I’ve covered Matrox for a number of years. With the development of the MXO and MXO2 units, Matrox has put together one of the strongest families of I/O products that are available for the Apple Final Cut Pro editing customer. The original MXO was designed to use the video signal from one of the internal graphics card’s DVI ports and turn that into a broadcast quality signal for output and monitoring. The MXO2 was built as a more traditional ingest and output system. Instead of DVI, the MXO2 connects to the PCIe bus, via a card for the Mac Pro or an ExpressCard|34 adapter for laptops. In addition to the MXO and MXO2, the product group has grown to include the MXO2 Rack, MXO2 LE and MXO2 Mini.
From the beginning, the MXO2 was designed with the addition of future technology in mind. Last year Matrox revealed that new MXO2 products accommodate an H.264 encoding chip, which customers can purchase as an option with any new MXO2. This is branded as the MAX option and involves additional hardware integrated into the MXO2 product. It adds $400 to the price of any of the units, however, customers with older MXO2 units or other I/O hardware, can still benefit from Matrox’s hardware-accelerated H.264 encoding by purchasing the standalone CompressHD PCIe card.
MXO2 Mini Configuration
I’ve been working with an MXO2 Mini (with the MAX option) that Matrox loaned for this review. It packs a lot of punch for under a grand and with the accelerated H.264 encoding, adds value beyond just I/O. The Mini is the smallest of the MXO2 products and is ideal for use with a laptop. You can purchase a unit with either a PCIe card or an ExpressCard|34 adaptor, however, the other interface can be added as an optional accessory. With both interface adapters, one MXO2 Mini can be alternately used with both a MacBook Pro and a Mac Pro.
The back plane of the Mini sports HDMI digital ports and RCA-style analog input and output connectors. The analog video connectors can be assigned as component, composite and/or S-video from the Matrox MXO2 Mini control panel (installed into system preferences), which leaves two analog connectors for left and right audio. The HDMI ports support up to eight channels of embedded digital audio. Unlike the larger MXO2 models, the Mini has no RS-422 port for VTR control and it has to run on AC power (no battery options).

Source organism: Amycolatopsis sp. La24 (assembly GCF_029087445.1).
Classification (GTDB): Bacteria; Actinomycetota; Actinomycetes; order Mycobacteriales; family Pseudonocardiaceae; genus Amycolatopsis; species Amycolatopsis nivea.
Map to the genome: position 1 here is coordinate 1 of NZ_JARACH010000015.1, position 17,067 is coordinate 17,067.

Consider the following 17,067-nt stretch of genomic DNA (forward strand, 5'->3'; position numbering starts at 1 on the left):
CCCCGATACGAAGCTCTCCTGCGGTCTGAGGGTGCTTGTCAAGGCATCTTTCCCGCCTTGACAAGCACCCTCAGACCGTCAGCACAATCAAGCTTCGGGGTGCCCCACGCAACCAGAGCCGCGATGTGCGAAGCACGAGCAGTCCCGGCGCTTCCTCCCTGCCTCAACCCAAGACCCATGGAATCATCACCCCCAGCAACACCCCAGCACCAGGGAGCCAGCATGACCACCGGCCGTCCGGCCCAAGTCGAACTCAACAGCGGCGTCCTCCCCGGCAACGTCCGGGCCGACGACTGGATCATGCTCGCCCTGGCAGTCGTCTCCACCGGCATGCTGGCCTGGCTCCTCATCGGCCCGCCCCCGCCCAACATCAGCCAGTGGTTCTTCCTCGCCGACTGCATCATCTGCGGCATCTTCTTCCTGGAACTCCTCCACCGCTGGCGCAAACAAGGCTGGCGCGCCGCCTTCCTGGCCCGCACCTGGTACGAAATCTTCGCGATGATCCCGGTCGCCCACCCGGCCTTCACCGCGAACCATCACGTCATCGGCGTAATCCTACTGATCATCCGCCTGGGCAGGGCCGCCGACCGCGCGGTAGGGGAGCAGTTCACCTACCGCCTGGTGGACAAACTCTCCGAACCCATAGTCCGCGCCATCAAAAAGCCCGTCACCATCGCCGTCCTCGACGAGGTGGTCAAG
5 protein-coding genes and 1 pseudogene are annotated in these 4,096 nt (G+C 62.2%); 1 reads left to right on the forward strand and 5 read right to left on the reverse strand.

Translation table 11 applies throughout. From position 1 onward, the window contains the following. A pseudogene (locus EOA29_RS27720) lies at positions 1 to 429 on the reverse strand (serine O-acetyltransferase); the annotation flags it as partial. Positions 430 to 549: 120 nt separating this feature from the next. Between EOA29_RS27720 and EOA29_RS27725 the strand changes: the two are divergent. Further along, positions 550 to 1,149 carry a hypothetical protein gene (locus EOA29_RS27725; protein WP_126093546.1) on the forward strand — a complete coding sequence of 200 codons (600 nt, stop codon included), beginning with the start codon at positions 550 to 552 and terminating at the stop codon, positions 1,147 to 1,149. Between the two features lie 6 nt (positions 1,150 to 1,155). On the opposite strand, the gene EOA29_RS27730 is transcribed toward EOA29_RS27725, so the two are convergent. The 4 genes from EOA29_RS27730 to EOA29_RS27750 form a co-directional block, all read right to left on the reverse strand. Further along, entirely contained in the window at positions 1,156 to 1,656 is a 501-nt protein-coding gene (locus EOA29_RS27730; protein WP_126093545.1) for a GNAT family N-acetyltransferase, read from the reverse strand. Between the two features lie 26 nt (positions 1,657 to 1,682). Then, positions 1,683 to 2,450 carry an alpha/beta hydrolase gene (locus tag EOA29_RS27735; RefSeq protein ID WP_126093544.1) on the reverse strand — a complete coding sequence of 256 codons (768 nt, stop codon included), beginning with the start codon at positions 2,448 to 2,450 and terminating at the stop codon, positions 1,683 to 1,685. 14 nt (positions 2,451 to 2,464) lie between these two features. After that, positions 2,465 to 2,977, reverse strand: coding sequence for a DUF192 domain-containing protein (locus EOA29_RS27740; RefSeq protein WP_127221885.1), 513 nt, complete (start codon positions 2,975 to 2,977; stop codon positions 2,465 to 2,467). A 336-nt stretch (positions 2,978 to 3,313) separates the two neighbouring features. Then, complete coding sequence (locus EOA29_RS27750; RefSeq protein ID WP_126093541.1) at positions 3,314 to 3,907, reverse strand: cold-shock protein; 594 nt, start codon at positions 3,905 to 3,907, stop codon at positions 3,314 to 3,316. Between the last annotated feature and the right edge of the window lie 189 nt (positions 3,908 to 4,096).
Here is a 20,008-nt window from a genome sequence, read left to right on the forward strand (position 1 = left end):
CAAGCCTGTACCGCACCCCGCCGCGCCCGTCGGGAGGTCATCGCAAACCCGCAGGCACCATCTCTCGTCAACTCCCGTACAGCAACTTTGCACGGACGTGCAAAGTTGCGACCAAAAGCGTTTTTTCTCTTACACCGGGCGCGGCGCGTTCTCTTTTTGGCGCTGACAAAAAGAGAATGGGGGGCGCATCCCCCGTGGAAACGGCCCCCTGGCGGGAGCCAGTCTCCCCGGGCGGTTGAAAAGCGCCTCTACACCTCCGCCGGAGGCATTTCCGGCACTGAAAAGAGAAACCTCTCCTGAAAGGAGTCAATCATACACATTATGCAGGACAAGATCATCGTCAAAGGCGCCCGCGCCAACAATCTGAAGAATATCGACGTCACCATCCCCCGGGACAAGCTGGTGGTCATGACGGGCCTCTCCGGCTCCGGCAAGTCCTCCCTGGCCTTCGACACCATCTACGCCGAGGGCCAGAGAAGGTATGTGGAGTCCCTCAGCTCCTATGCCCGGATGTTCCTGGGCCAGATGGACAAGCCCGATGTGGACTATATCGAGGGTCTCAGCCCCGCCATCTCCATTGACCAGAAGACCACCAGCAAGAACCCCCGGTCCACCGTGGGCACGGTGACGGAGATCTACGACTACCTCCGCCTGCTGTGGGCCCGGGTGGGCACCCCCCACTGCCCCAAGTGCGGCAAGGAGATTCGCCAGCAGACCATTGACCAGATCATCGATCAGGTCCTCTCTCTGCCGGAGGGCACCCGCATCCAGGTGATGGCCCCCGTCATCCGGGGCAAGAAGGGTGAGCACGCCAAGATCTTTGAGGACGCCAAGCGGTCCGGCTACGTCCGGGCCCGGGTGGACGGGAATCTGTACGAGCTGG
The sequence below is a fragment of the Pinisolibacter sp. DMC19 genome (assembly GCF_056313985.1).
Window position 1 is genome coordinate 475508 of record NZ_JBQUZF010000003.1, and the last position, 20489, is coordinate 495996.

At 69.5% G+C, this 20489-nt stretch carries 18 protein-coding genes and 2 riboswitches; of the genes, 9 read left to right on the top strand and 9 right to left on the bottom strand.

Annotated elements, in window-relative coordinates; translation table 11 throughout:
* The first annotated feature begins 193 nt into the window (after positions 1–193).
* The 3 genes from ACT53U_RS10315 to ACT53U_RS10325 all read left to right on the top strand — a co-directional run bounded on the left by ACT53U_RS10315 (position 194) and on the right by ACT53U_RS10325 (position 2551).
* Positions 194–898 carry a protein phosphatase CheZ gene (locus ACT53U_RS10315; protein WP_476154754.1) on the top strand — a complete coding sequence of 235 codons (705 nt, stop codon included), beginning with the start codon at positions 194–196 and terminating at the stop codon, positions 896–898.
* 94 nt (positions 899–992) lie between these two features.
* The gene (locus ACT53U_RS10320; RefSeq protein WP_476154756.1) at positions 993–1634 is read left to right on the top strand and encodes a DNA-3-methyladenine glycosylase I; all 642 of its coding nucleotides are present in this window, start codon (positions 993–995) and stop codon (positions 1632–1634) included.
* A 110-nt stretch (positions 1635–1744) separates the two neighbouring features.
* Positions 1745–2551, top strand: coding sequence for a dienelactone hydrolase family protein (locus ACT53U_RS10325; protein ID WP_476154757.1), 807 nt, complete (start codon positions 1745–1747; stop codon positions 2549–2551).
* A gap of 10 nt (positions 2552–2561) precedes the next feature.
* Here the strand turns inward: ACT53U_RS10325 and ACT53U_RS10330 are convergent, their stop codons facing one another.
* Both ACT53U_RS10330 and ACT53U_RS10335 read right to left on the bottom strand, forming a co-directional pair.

To date, the MXO2 Mini supports Apple Final Cut Studio plus Adobe After Effects and Premiere Pro. I did my testing with Final Cut Pro and like all I/O products, installing any MXO2 adds a whole list of Easy Set-ups to Final Cut’s pulldown menus. Open the MXO2 control panel in system preferences and that’s where you’ll discover the true power of the Mini. You can ingest from either the analog or HDMI inputs, but both output sets are simultaneously active. The Mini uses a “main” and “SD” channel, which can be assigned to either the HDMI or analog outputs. The main channel can follow the host application settings or be forced to always operate as 720p or 1080i. Lastly, you can set the pulldown cadence for 24p sequences and adjust SD aspect ratio conversion (center cut, letterbox, anamorphic). In spite of the small size, the MXO2 Mini gives you a wealth of control to up, down and cross-convert SD and HD video streams.
Who is it for?
Clearly good things come in small sizes, but some users will find the missing items, like lack of RS-422 and SDI a deal-breaker. Those customers are better served by the other MXO2 products. On the other hand, I see a number of markets where the Mini is just right. For instance, if you work almost exclusively with file-based acquisition (P2, XDCAM, EX, etc.) and never need to capture from a digital tape deck (Digital Betacam, HDCAM, etc.) then the Mini may be for you. Most of these editors are mainly interested high-quality monitoring. Modern HD displays are adopting the HDMI standard, so the Mini fits the bill.
Another scenario is the multi-suite facility. In many of these operations, one room does the primary ingest and mastering to and from tape, while the other rooms are connected to shared storage and handle the editing chores. Again, only high-quality monitoring is required in these rooms, so no need to spend extra for I/O capability that is never used. In this situation, one main room equipped with an MXO2 Rack and several satellite suites with MXO2 Minis would seem like an ideal configuration.